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Encyclopedia > Tuam
Tuam
Tuaim
Coat of arms of Tuam
Location
WGS-84 (GPS) Coordinates:
53.5167° N 8.85° W
Irish Grid Reference
M436521
Statistics
Province: Connacht
County: County Galway
Elevation: 50 m
Population (2002)
 - Town:
 - Rural:
 
3,104 
2,843

Tuam (Irish: Tuaim) is a small town in County Galway in the Republic of Ireland. The name is pronounced choom (IPA: [tʃuəm]). It is situated west of the midlands of Ireland, and north of Galway city. Image File history File links Tuam_coat. ... Bullet for locations in Ireland, displays location and not area. ... Wikipedia does not have an article with this exact name. ... The Global Positioning System (GPS) is currently the only fully functional Global Navigation Satellite System (GNSS). ... The Irish national grid reference system is a system of geographic grid references commonly used in Ireland. ... During late Gaelic and early historic times Ireland was divided into provinces to replace the earlier system of the tuatha. ... Connaught redirects here. ... For much of its history, the island of Ireland was divided into 32 counties (Irish language contae or condae, pronounced IPA: ). Two historical counties, County Desmond and County Coleraine, no longer exist. ... Statistics Province: Connacht County Town: Galway Code: G (GY proposed) Area: 6,148 km² Population (2006) 231,035 (including Galway City); 159,052 (without Galway City) Website: www. ... Basic Definition In geography, the elevation of a geographic location is its height above mean sea level (or some other fixed point). ... Statistics Province: Connacht County Town: Galway Code: G (GY proposed) Area: 6,148 km² Population (2006) 231,035 (including Galway City); 159,052 (without Galway City) Website: www. ... Not to be confused with the NATO phonetic alphabet, which has also informally been called the “International Phonetic Alphabet”. For information on how to read IPA transcriptions of English words, see IPA chart for English. ... WGS-84 (GPS) Coordinates: 53. ...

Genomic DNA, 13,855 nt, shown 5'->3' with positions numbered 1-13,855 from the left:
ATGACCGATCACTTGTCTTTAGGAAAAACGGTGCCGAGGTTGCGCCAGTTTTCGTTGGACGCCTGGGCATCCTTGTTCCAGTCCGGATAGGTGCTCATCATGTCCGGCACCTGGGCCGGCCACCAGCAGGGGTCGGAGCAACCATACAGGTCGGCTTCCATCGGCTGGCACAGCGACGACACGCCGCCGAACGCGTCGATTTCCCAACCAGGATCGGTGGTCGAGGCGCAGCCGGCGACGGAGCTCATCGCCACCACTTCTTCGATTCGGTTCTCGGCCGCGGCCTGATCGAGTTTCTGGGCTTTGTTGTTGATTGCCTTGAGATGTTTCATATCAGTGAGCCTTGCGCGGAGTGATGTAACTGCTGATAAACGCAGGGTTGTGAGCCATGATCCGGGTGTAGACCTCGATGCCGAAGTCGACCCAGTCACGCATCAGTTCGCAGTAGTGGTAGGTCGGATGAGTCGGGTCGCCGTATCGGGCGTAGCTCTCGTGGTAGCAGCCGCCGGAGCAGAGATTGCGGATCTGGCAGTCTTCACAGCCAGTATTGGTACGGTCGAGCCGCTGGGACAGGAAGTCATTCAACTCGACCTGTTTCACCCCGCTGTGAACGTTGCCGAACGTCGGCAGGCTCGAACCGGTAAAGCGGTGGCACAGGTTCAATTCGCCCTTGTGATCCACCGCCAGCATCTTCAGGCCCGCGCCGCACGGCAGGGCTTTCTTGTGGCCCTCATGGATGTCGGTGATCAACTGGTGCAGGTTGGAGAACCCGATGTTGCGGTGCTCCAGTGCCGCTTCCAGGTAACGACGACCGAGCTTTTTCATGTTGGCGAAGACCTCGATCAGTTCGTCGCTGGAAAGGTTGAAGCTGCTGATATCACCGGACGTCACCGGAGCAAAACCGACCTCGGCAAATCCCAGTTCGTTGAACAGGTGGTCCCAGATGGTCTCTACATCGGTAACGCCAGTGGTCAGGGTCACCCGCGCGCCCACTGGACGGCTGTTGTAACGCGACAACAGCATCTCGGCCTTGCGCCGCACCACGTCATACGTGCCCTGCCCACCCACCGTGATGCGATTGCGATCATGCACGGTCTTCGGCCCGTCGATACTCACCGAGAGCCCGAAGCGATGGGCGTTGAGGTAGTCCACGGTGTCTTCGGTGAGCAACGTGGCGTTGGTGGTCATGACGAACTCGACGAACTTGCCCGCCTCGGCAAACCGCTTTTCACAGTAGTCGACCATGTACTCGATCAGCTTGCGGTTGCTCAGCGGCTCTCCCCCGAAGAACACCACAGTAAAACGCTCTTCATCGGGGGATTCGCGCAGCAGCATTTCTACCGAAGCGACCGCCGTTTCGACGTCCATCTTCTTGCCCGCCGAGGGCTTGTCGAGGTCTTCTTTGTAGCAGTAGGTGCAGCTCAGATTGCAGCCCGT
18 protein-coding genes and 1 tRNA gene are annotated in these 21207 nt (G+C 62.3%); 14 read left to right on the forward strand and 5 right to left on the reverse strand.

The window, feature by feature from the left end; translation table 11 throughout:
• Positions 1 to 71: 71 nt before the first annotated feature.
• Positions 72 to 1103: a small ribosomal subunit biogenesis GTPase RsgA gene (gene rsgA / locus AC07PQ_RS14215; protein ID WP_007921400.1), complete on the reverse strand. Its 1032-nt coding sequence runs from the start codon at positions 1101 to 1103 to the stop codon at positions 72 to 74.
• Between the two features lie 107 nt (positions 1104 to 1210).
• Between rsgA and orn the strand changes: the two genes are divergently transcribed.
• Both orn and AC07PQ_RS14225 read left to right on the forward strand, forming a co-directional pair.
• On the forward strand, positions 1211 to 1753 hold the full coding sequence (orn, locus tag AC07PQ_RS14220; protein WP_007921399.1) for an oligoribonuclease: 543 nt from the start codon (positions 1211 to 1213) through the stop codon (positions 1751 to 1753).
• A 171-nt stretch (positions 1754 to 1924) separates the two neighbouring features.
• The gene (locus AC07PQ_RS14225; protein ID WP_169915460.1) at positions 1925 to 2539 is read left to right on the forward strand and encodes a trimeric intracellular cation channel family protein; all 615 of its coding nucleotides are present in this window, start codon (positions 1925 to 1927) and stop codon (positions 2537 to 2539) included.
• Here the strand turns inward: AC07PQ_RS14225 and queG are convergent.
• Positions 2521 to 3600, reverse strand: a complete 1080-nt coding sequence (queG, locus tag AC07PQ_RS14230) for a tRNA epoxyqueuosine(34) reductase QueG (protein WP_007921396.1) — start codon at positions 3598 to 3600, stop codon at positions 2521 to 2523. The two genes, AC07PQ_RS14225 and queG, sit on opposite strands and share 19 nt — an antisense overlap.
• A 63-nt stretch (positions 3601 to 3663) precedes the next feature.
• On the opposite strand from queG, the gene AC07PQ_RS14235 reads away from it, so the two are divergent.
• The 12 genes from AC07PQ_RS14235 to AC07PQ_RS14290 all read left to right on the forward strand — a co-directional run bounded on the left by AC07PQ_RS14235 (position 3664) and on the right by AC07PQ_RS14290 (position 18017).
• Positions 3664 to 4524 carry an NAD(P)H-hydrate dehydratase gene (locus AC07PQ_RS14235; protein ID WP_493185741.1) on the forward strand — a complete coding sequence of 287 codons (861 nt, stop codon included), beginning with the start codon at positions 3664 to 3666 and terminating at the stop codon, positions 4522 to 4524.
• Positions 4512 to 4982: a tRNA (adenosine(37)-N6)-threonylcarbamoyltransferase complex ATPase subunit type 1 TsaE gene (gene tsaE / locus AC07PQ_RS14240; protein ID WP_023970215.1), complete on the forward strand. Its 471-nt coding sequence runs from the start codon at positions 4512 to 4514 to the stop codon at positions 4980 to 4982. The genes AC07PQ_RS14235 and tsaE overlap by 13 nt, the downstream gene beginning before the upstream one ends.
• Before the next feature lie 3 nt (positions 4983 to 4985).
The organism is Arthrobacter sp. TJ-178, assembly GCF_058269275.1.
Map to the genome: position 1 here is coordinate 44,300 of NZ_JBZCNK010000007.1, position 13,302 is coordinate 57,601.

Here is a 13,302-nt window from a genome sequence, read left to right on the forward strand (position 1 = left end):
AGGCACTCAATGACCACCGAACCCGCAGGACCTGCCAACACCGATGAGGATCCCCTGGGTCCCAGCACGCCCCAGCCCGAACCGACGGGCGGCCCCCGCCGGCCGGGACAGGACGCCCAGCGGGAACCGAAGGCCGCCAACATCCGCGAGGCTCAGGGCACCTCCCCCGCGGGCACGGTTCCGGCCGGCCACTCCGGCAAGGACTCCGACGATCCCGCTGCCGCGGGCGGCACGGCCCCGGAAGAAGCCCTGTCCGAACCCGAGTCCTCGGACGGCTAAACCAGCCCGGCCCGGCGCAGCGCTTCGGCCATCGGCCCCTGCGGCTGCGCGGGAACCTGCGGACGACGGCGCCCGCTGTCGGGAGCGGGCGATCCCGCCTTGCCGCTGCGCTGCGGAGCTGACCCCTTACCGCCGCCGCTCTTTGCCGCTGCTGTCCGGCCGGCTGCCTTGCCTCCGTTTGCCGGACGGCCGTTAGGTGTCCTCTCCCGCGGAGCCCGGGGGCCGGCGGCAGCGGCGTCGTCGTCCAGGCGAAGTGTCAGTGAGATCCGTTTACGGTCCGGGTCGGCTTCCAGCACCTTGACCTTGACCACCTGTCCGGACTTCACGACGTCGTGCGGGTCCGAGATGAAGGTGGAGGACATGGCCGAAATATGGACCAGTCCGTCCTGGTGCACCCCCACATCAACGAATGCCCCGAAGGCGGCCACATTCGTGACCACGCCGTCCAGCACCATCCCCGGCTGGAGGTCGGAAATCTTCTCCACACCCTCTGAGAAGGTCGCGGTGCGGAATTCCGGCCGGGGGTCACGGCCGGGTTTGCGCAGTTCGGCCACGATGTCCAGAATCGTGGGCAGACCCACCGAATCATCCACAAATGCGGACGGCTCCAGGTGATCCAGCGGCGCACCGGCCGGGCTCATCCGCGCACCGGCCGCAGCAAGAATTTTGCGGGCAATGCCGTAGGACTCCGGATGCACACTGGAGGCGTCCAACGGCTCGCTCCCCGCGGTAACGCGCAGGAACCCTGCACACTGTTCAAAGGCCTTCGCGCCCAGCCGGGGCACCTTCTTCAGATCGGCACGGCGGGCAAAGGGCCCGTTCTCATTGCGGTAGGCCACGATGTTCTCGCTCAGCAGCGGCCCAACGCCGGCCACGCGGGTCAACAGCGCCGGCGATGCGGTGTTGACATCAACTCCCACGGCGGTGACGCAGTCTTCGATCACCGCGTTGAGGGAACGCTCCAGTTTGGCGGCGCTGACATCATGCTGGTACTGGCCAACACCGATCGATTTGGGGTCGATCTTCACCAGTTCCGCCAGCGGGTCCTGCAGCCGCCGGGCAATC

Contents

History

The record of human settlement in Tuam dates back to the Bronze Age when the area was used as a burial ground and the name Tuam comes from the Latin term tumulus (burial mound). In the 19th century, a Bronze Age burial urn was discovered in the area. An early glass photograph of it, which would be used in what was described as "The Magic Lantern," an early form of a slide projector, is still in existence. The Bronze Age is a period in a civilizations development when the most advanced metalworking has developed the techniques of smelting copper from natural outcroppings and alloys it to cast bronze. ... Latin is an ancient Indo-European language originally spoken in Latium, the region immediately surrounding Rome. ... A tumulus (plural tumuli or tumuluses, from the Latin word for mound or small hill) is a mound of earth and stones raised over a grave or graves. ... Maya funerary urn For the computing term, see Uniform Resource Name. ... [carousel slide projector, the most common form of projector] A slide projector is an opto-mechanical device to view photographic slides. ...


The history of Tuam as a settlement dates from the early 6th century. Legend states that a monk called Jarlath, who was a member of a religious community at Cloonfush some four miles west of Tuam and adjacent to the religious settlement at Kilbannon. Saint Jarlath (c. ...